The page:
Wedding #2:


All buttercream...I think I spent over an hour piping the scrollwork onto this cake. And the logo on the groom's cake just about brought me to my knees, I fiddled with that thing for an hour or more.  *sigh*  

What do you think of the color combo?  I was skeptical when the mother-of-the-bride told me what the wedding colors were; it's not a combination I've seen very often, but it works really well.  Madre and I concluded that the orange was in honor of our Cowboys since there were OSU tents set-up outside the venue.  (We could possibly have been incorrect in that presumption, but that's what we went with...)


Venue note:  this reception was in a restaurant, too!  Though one that has been empty for as long as I can remember.  You never would have known it though; the place was sparkling and looked fantastic.  Bonus:  the banquettes and stools at the counter were covered in orange Naugahyde - perfect match for the color scheme!

Wedding #3:


Speaking of my Cowboys...yes, that is an Oklahoma state shaped groom's cake with the Pokes logo.  Absolutely fabulous.  The wedding cake is pretty stunning, too.  Fondant ribbon roses on the top and bottom tiers with ivory buttercream on the second and third.


Some of the rosettes  on the cake were tipped in gold.  Pretty, huh?


Did you spot the "C+C" heart on the groom's cake?  It was the bride's idea and echoed a similar design on their save the date cards.

Site note:  this reception was held in an airplane hangar.  Yep, you read that right - an airplane hangar.  No, there weren't any airplanes inside, well not full size ones anyway.  It was a really fun, out of the ordinary setting, but it was a tad warm inside.  I was concerned about the cakes having meltdowns, but have heard from a few people that they looked good and tasted good, so I'm guessing they survived intact.  Whew!

So, that wraps up this wedding post.  Did you spot the common thread among the three?  You forgot to keep an eye out?  Well, go look again.  I'll wait.  *whistling*

Back already?  So, do you know the answer?

If you said "pink," you are correct!  All the weddings had pink as one of "the" colors; different shades, yes, but still in the pink family.  I'm not sure if that's the color of the season or if it was just coincidence.

Anywho, talk to you soon!

05 September 2013

An Elephant Never Forgets

But, since I'm not an elephant (at least, I wasn't last time I checked), I do sometimes forget.  I know, I know - hard to believe, but it happens to the best of us.  Last time I spaced something, I burned cinnamon sugar pretzels.  It was a travesty and the smell was awful, it took me two days to get rid of the odor!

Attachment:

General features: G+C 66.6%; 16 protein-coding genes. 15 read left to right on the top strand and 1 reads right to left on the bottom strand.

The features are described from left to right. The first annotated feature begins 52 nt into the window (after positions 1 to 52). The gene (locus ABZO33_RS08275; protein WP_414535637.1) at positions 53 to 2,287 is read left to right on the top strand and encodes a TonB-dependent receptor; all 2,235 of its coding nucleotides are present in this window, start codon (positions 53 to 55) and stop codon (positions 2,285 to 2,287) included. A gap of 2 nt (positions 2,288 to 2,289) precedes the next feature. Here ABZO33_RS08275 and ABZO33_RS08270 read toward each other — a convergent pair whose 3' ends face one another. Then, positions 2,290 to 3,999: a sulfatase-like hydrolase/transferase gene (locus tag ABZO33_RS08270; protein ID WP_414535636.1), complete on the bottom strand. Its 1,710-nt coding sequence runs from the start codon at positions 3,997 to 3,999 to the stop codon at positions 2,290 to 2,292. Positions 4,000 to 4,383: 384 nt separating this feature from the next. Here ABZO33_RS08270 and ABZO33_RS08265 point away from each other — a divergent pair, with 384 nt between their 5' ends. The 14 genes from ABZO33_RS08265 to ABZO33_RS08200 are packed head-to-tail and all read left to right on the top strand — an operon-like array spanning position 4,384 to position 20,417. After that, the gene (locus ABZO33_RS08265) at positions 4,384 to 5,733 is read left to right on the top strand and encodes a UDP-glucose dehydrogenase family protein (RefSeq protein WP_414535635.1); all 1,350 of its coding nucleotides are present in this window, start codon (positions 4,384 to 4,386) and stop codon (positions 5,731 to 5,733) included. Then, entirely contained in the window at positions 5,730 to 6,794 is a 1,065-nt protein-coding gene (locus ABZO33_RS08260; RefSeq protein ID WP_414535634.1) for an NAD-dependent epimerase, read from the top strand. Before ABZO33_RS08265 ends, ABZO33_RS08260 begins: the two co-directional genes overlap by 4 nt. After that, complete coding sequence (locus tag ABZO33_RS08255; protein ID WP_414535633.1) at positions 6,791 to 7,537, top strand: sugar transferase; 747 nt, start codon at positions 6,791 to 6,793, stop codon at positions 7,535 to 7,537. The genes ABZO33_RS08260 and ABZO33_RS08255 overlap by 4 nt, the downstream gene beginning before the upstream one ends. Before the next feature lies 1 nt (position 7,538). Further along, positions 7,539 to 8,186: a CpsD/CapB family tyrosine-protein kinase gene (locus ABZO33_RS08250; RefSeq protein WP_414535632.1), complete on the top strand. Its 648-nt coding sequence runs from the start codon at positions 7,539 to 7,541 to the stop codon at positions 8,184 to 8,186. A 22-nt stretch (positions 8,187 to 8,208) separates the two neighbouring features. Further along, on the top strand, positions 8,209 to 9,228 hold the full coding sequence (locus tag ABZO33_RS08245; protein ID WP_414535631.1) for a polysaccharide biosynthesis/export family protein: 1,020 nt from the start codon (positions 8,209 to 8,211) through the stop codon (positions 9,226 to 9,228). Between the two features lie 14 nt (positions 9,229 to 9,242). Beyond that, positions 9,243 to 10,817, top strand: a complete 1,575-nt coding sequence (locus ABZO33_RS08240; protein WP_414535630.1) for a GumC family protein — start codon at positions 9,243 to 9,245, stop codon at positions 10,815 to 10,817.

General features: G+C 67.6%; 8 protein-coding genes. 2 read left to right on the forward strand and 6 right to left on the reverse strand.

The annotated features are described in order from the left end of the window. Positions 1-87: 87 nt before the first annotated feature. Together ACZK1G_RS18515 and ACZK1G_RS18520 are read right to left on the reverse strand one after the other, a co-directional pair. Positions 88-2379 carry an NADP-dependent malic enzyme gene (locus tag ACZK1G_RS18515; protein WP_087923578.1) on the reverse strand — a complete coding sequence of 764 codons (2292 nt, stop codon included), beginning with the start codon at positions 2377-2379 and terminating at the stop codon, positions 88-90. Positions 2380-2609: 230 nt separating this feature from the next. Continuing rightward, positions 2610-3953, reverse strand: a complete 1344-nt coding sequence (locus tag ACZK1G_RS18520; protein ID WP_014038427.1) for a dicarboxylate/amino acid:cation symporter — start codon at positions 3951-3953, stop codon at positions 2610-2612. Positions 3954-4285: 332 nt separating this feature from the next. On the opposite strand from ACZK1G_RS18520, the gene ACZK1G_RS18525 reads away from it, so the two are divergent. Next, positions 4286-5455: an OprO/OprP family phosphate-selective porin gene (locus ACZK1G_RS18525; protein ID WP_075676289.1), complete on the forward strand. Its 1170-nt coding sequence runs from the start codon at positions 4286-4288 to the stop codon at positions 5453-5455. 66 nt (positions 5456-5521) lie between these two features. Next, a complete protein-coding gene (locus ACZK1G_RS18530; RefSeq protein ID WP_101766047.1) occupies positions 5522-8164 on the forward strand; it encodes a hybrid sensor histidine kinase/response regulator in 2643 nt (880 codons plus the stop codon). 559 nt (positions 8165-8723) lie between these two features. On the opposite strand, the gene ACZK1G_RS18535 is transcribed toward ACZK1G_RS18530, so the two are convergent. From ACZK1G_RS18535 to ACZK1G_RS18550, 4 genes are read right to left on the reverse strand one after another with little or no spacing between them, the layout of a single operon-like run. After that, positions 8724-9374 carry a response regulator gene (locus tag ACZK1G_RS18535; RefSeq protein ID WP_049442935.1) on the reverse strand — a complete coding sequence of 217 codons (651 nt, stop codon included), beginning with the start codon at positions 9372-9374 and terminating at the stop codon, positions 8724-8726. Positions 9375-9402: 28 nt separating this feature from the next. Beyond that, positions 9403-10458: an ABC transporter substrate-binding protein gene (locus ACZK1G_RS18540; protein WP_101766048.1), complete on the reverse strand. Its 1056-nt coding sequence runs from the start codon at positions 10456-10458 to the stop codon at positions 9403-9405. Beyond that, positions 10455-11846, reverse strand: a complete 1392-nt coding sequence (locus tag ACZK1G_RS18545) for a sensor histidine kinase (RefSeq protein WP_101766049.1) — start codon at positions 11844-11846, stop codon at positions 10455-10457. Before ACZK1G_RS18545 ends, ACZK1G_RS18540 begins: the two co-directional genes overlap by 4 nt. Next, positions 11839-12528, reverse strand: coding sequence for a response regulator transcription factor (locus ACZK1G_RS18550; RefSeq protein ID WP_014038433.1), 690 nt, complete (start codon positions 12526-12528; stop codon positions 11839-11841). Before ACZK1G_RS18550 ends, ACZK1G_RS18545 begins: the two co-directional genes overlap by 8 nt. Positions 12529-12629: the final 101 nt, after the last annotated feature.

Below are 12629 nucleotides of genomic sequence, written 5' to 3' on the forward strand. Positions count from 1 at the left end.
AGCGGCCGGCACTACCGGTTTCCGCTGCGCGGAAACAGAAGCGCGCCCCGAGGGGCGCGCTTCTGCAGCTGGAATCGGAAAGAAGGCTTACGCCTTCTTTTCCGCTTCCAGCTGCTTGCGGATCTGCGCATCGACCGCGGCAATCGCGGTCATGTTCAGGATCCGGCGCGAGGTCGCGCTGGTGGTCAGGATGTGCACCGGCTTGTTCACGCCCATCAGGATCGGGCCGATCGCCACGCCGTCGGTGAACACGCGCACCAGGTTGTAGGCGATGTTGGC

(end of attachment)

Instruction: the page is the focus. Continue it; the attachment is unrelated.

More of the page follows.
Anywho, I'm sure this elephant never forgets anything, especially not birthdays.


And, while I don't know personally, I'd say that the web-slinger himself seldom forgets anything either.  Though don't quote me on that because, let's be honest, aside from a few cartoons and a couple of the movies, I'm not the most avid follower.  (Don't judge!  Each their own, remember?)


Of course, if it does happen that you forget something, unless it's of earth shattering importance, I'd say you can probably take the dog's approach to it:  kick some dirt over it and move on.  *wink*


Oh, and can I just say that slinging chocolate buttercream "mud" at a cake is strangely satisfying and quite a lot of fun.  It makes a huge mess that you then have to clean up, but what's that compared to a little fun, right?

Speaking of fun, cake related things - logos are always super, super fun to try to recreate in edible mediums.  Yes, you may be detecting a hint of facetiousness there - it's not that I'm opposed to logos on cakes, it's just that they are (for me anyway) notoriously difficult to get just perfectly "so."  They always seem to have shadows and shading and swoops and swirls and fonts that don't always translate so well from a digital file.  Oh sure, some of them aren't too difficult:


But, then you get the ones that have shadows and shading and swoops and swirls and fonts that need to be matched, and you begin wondering, how can something that looks so simple, be so difficult?


Ah...thanks for listening to me grouse.  Think I'll go work on the next logo'ed cake now.

Talk to you soon!

03 September 2013

Shock Your Veggies

Shocking in warm water may extend the life of fresh produce, or so some food scientists believe.  Researchers report that submerging the fruit and vegetables in hot water slows the production of gases and enzymes that turn them brown.

So, how do you "shock" produce?  Fill a large pot with hot tap water (between 122°F and 131°F) and soak the fruits and/or veggies for two to three minutes.  Then drain, dry, and refrigerate as usual.

Added bonus, you might notice a slight increase in crunchiness.